After removing the guts and spine from the conger pike, lots of little bones remain in the flesh, and instead of removing these, they are broken up into little pieces with a knife. There is a special knife designed for this purpose, but I do everything with this deba bocho (*2) that I am used to using.
*2: Deba bocho
A pointed carving knife mainly used for cutting fish, that is thick and ends in a point.
I place a pan containing safflower oil in hot water to heat it up. In this way, the oil does not come in direct contact with the heat, and in the hot water, it never goes above 100°C. If it did go above 100°C, all the moisture contained in the conger pike would soon evaporate, so it is important to do it under 100°C.
Now I take the conger pike I prepared earlier, and simmer it in the oil.
Ordinarily, conger pike is simmered in water, but doing so causes all the conger pike’s umami flavor to be released into the water. Simmering it in oil, the oil actually coats the flesh, so the conger pike’s umami flavor cannot escape.
You can see the difference: simmered in water, the white flesh contracts, but simmered in oil, the flesh slowly expands, and has a beautiful translucence to it when cooked.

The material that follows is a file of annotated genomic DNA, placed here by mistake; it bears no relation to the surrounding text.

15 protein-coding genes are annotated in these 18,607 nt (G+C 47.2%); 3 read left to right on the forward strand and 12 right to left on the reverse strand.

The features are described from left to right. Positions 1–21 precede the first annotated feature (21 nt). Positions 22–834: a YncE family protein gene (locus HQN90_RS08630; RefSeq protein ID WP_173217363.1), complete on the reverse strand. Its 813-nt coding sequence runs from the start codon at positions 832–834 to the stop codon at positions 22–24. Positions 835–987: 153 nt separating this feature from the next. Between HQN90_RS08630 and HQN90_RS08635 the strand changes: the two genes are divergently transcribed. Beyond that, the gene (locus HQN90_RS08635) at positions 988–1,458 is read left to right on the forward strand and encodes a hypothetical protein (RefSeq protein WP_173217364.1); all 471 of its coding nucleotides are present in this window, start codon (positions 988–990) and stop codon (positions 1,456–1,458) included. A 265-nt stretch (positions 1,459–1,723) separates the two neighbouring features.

When it reaches this state, I remove the conger pike from the oil. Any remaining oil drains off with the heat, and none is left on the conger pike.
Conger pike simmered in oil has more umami flavor than conger pike simmered in water. Therefore, I do not use strongly flavored seasonings like pickled plum pulp, rather, I make this dipping sauce as something that allows the inherent flavor of the conger pike to shine.
Into the dipping sauce goes kelp stock, saltwater, mirin, shiso leaf, and vinegar.
At Sakurae, I do not use salt in its powdered form. I use rock salt that has been ground finely then dissolved in hot water. This makes it easier for the salt to permeate throughout.
Firstly, I add the mirin and saltwater to the kelp stock, then boil it to burn off the alcohol.
Next, the shiso leaf goes in. Since I only use this to give the sauce fragrance, I remove it after it has cooked for long enough. Once the sauce has cooled a little, I finish it off by adding the vinegar.
The resulting sauce is a clear liquid with the fragrance of shiso, which gives a nice accent.
Q: Is plating the dish something that you do with a chef’s sense?
In Japanese cuisine, there are certain set ways of plating a dish. Examples include piling the food high in a shape that resembles a cypress tree, or forming a triangle with three different kinds of food. From that starting point, people have various aesthetic senses. There are some chefs who will purposefully deconstruct these forms, and recently, more and more chefs are incorporating plating techniques from Western cuisine.